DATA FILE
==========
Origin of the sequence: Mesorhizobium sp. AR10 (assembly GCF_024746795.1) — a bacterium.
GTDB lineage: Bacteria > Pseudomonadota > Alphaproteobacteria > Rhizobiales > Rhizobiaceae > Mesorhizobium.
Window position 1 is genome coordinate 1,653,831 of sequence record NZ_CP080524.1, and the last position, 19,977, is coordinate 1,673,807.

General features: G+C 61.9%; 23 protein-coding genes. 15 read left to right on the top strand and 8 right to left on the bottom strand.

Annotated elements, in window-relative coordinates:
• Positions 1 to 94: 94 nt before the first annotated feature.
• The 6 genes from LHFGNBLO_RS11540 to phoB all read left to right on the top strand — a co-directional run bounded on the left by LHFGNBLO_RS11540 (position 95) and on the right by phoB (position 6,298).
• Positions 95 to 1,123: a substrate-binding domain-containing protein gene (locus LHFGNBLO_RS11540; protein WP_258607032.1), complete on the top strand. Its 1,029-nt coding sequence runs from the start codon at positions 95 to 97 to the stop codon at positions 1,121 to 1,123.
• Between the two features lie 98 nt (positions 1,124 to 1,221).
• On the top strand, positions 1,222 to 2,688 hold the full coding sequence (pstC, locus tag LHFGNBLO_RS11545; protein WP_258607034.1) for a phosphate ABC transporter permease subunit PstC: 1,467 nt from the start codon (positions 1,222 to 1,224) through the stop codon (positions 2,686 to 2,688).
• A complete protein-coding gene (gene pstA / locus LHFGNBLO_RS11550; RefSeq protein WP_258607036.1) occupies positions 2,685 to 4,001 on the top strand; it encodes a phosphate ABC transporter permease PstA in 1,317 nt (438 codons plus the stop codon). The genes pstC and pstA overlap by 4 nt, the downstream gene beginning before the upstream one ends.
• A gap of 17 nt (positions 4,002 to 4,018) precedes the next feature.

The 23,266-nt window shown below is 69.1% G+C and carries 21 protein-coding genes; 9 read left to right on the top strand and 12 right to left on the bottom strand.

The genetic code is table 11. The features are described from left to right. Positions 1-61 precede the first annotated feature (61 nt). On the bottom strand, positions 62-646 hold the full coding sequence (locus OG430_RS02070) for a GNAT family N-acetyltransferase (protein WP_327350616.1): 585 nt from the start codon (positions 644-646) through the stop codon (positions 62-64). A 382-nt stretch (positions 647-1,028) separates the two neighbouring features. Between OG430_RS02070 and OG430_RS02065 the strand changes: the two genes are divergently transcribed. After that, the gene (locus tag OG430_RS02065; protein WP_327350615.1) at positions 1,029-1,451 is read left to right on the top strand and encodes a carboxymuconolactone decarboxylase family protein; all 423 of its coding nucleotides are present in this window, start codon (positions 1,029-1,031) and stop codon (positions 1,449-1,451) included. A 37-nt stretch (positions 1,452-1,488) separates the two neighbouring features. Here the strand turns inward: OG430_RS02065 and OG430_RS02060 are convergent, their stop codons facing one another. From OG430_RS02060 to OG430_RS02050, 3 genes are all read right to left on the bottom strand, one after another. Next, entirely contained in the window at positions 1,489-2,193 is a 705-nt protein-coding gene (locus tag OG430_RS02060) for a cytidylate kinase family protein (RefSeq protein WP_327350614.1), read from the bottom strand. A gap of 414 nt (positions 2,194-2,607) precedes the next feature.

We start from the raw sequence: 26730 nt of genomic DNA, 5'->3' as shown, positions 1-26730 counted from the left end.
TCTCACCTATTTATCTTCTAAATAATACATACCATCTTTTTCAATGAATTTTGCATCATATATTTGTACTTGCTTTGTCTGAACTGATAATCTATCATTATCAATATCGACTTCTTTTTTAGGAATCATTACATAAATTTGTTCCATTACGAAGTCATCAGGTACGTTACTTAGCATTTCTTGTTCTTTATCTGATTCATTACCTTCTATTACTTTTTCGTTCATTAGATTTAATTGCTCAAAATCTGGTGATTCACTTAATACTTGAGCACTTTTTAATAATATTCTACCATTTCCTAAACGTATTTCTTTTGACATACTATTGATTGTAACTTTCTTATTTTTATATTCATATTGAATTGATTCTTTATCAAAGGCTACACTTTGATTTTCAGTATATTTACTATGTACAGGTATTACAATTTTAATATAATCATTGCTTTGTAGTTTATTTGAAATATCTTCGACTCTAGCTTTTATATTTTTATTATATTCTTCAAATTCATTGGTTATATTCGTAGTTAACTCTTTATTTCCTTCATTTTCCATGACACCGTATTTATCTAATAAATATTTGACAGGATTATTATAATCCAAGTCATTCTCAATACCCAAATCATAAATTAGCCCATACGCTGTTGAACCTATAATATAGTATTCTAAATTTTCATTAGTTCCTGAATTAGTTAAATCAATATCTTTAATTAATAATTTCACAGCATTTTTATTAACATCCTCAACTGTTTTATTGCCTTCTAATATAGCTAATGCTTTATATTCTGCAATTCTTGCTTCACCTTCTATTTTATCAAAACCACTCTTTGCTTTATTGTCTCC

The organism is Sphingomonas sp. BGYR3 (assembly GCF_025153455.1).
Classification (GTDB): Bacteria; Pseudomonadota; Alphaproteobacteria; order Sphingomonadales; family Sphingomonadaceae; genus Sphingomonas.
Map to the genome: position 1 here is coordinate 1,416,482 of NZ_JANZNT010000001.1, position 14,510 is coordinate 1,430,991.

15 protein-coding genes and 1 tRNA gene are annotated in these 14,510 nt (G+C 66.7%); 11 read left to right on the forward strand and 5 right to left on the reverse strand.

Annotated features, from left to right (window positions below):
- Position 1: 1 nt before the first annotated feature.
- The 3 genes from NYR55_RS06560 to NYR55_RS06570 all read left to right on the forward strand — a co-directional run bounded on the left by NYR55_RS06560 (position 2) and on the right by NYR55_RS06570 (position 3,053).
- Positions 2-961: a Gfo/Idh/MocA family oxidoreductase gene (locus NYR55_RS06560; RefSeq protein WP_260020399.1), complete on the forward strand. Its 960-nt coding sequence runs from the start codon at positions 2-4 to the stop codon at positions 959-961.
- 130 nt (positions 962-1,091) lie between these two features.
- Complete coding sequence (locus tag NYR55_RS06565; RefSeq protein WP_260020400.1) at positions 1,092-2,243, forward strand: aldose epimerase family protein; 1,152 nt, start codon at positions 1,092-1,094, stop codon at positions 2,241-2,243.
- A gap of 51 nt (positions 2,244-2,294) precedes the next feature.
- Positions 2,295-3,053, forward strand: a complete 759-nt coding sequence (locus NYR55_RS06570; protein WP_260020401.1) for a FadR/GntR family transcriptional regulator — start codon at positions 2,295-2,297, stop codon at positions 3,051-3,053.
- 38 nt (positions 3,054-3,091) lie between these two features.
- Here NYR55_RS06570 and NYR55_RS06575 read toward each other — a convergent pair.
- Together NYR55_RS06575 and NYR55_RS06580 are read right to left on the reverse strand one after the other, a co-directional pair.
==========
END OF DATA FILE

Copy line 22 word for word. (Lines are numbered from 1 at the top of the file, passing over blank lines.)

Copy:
- Position 1: 1 nt before the first annotated feature.